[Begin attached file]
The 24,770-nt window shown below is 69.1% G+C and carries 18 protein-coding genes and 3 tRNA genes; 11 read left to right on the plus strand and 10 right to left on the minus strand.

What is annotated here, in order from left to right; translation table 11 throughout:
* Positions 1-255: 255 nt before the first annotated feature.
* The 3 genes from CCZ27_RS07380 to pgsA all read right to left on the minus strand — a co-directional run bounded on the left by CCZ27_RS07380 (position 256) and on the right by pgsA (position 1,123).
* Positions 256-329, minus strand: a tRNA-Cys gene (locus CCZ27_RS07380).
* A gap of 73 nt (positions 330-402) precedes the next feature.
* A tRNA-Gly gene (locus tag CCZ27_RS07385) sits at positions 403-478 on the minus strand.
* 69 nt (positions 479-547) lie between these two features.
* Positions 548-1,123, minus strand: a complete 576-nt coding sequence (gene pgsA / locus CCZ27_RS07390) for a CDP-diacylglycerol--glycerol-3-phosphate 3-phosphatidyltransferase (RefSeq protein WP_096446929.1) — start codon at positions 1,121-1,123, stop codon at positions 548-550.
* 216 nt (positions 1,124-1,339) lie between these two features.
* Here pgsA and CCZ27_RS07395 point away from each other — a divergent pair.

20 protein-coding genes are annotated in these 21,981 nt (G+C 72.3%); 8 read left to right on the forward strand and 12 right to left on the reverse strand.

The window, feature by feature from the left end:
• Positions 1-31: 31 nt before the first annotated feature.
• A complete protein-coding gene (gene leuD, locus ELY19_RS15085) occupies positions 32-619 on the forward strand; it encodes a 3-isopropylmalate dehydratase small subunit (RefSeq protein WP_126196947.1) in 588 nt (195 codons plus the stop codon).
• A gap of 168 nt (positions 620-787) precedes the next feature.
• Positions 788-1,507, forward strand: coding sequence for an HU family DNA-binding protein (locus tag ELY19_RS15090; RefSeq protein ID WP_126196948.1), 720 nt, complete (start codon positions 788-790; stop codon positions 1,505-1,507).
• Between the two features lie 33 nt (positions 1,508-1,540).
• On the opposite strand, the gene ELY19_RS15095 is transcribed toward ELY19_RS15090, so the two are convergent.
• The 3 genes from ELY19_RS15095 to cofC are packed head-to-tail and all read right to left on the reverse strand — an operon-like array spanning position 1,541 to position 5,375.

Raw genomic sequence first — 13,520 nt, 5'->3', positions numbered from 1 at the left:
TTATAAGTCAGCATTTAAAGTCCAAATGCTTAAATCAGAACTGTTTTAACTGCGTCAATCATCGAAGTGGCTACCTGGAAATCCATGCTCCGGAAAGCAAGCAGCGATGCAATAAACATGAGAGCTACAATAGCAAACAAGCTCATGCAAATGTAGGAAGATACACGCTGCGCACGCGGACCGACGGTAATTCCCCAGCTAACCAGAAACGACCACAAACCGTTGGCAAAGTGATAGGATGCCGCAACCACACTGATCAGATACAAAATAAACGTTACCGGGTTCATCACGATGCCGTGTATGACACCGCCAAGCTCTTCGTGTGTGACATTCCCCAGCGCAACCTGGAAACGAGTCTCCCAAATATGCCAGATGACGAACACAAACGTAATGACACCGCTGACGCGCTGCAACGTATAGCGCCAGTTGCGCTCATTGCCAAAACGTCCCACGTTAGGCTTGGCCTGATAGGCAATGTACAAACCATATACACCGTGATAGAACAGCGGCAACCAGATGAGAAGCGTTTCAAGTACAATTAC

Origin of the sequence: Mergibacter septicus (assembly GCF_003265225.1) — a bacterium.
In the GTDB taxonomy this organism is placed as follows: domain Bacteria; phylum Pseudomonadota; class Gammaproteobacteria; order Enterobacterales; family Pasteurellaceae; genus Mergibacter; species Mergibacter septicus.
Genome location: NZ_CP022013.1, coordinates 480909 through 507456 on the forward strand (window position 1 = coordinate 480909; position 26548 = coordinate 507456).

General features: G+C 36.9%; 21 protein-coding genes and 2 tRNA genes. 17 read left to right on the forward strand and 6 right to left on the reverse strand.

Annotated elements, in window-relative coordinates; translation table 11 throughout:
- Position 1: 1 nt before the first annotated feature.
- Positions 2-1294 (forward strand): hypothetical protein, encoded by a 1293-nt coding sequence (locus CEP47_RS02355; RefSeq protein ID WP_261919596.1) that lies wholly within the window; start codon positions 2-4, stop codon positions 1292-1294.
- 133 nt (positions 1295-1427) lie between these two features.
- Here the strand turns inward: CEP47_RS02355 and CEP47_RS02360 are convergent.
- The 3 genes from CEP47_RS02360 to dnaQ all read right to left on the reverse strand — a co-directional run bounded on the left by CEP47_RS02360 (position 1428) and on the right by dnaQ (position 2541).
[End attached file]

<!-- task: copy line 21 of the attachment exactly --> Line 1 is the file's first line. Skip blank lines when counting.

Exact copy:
Raw genomic sequence first — 13,520 nt, 5'->3', positions numbered from 1 at the left: